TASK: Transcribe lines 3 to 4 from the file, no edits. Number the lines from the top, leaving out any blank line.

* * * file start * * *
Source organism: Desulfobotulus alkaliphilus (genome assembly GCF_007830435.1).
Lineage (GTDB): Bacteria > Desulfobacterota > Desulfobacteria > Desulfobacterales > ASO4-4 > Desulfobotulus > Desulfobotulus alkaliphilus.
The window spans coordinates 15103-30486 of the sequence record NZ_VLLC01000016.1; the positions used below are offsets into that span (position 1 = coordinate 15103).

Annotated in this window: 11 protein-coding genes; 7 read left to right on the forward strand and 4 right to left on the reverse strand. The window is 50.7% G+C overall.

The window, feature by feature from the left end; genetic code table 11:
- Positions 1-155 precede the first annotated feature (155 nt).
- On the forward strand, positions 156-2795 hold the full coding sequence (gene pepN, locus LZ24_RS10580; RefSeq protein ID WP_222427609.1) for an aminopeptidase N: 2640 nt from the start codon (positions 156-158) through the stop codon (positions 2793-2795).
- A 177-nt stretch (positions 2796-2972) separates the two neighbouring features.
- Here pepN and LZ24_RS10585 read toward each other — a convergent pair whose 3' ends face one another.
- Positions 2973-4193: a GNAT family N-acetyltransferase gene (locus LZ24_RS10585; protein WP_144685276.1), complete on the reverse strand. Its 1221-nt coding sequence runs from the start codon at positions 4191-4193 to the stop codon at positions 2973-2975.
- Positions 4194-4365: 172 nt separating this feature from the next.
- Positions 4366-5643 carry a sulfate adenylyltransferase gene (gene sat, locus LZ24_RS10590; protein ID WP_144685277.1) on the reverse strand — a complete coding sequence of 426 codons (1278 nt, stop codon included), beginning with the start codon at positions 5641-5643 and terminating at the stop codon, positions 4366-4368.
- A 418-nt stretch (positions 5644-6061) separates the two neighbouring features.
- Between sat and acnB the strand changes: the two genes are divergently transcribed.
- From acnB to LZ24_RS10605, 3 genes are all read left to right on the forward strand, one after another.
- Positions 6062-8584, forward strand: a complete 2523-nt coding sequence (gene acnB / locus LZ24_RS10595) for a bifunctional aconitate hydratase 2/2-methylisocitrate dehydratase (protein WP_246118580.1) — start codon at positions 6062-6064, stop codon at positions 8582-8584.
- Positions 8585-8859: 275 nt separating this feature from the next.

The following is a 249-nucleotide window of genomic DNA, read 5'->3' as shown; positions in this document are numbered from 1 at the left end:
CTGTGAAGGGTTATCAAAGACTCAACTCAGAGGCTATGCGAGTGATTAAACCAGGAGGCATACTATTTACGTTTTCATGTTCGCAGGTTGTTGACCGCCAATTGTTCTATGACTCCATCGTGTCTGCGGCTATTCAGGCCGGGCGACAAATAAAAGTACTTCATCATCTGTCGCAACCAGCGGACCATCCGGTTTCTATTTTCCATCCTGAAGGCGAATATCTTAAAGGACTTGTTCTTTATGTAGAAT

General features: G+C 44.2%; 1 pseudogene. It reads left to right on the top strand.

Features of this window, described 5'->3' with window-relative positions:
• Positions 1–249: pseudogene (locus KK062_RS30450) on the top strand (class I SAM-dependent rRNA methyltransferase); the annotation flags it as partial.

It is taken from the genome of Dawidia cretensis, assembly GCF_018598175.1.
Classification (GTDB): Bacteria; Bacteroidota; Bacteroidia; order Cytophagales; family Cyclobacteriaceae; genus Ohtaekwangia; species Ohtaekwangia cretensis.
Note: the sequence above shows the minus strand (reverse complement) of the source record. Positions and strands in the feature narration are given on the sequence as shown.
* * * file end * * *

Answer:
The window spans coordinates 15103-30486 of the sequence record NZ_VLLC01000016.1; the positions used below are offsets into that span (position 1 = coordinate 15103).

Annotated in this window: 11 protein-coding genes; 7 read left to right on the forward strand and 4 right to left on the reverse strand. The window is 50.7% G+C overall.